Luxury Prices Slashed??? I could only hope Chanel follows suit!!!

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  1. In the Lap of Luxury, Paris Squirms
    Published: January 14, 2009

    Ed Alcock for The New York Times
    Fauchon food store, which has noticed a softening in sales of some items.
    FRANCE is the birthplace of luxury fashion, and here the recession biting the world has the feel of a morality play.

    As high-end consumers everywhere have suddenly suppressed their appetite for luxury goods, what was once considered a recession-proof industry has been hit hard.

    High-end stores in the United States watched in horror as holiday sales tanked, while in Tokyo, Louis Vuitton canceled plans for what would have been its largest and most glittery store anywhere.

    For the French, each wave of bad news has brought high anxiety here.

    When Chanel recently announced the layoff of 200 temporary employees — only slightly more than 1 percent of its 16,000-member work force — the daily newspaper Le Parisien called the news a bombshell.

    The television channel LCI described the move as the most serious setback to the company since Coco Chanel fired her entire staff and closed shop when war broke out in 1939.

    But there is also, paradoxically, an underlying satisfaction here that an era of sometimes vulgar high living is over and that a more bedrock French way of life will emerge.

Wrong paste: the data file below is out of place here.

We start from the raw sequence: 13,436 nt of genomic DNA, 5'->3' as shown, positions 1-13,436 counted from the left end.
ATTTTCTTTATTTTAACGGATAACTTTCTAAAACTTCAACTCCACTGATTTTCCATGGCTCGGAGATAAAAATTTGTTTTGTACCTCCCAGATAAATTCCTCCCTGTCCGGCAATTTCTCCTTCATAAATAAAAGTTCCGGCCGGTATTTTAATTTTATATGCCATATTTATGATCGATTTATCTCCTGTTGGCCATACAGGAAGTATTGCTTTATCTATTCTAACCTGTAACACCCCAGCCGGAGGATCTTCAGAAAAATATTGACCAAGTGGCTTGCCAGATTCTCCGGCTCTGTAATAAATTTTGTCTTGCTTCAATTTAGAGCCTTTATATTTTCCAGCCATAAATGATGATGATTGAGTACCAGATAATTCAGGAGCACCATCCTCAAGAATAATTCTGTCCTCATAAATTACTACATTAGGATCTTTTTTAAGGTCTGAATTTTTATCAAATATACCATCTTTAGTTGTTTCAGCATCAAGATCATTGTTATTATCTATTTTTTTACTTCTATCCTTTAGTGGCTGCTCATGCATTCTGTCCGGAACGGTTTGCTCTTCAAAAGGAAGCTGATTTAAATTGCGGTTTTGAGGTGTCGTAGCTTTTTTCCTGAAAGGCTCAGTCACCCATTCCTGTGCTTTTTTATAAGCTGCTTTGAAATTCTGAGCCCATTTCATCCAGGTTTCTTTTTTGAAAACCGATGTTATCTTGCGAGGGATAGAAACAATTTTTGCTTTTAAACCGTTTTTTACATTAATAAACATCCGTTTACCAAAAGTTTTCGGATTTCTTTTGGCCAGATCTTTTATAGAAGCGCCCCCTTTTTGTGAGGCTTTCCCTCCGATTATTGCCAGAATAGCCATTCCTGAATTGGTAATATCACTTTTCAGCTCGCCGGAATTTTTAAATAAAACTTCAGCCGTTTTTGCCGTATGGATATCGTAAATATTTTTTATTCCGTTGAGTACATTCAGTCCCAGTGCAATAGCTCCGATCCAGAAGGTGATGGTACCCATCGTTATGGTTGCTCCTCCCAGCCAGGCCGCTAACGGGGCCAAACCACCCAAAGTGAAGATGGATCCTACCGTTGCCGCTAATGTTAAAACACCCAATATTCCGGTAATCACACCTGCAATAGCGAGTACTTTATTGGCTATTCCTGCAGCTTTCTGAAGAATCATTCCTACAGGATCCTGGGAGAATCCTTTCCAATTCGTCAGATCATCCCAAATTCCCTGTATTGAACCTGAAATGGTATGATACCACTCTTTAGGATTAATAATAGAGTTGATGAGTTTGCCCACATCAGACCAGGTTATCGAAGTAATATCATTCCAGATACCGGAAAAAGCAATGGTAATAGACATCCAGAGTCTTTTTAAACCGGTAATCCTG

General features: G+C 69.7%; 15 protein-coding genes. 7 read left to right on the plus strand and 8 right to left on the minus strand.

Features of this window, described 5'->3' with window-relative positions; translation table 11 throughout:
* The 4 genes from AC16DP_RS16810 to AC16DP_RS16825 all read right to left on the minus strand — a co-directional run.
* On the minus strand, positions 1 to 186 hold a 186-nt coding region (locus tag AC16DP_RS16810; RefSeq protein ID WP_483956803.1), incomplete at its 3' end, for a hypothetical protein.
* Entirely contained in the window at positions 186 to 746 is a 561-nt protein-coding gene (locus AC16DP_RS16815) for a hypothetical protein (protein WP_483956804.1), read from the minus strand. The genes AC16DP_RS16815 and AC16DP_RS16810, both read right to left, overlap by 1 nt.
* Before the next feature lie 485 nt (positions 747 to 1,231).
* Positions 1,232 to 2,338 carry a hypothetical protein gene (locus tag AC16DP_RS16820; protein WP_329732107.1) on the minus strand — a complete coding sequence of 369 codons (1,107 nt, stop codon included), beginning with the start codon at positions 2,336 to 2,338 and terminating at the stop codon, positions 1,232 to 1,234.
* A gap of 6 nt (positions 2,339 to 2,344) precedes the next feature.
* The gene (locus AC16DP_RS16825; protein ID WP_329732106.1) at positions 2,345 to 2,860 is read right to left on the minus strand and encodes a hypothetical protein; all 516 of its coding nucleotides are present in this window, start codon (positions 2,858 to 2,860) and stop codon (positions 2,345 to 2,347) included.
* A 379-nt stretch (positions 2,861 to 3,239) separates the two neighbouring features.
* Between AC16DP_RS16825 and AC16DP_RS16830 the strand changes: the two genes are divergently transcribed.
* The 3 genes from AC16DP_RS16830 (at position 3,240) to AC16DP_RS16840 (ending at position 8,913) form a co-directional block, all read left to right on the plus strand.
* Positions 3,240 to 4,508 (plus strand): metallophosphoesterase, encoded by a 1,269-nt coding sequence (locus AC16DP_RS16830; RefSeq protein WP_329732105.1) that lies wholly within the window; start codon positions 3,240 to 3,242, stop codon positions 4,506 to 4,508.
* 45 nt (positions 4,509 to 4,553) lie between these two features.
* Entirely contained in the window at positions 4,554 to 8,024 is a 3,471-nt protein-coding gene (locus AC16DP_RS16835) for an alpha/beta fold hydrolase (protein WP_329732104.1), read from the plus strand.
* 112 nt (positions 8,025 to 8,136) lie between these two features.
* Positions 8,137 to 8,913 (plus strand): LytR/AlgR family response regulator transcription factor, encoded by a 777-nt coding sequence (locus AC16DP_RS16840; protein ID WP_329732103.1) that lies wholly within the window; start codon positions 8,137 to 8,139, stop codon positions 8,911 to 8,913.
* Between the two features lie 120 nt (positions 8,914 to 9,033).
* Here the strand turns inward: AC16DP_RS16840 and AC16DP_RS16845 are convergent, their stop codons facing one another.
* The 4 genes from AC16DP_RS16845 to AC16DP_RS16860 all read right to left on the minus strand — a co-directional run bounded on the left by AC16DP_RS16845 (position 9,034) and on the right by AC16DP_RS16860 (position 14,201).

Only in France is the recession lauded for posing a crisis in values.

    A recent issue of Le Figaro Magazine featured a 12-page guide to scaled-down living in 2009, with predictions that people will work less and put family (even in-laws) first. A French trend expert quoted in the magazine dramatically described the changes as nothing less than “a revolution in values.”

    Alain Némarq, the chairman of Mauboussin, the prestige jewelry firm, noted in an interview that saving the luxury industry should be an important national priority because it employs 200,000 people in France, is part of French heritage, brings prestige to the country and seduces not just the “happy few” but a large swath of the public.

    Rather than trying to keep the machine running by pumping out high-price hand bags, watches and other goods, he proposed the unthinkable: the entire luxury industry should slash prices. “We need a return to reason, decency, discretion, beauty and creativity — in other words, to true values,” Mr. Némarq said.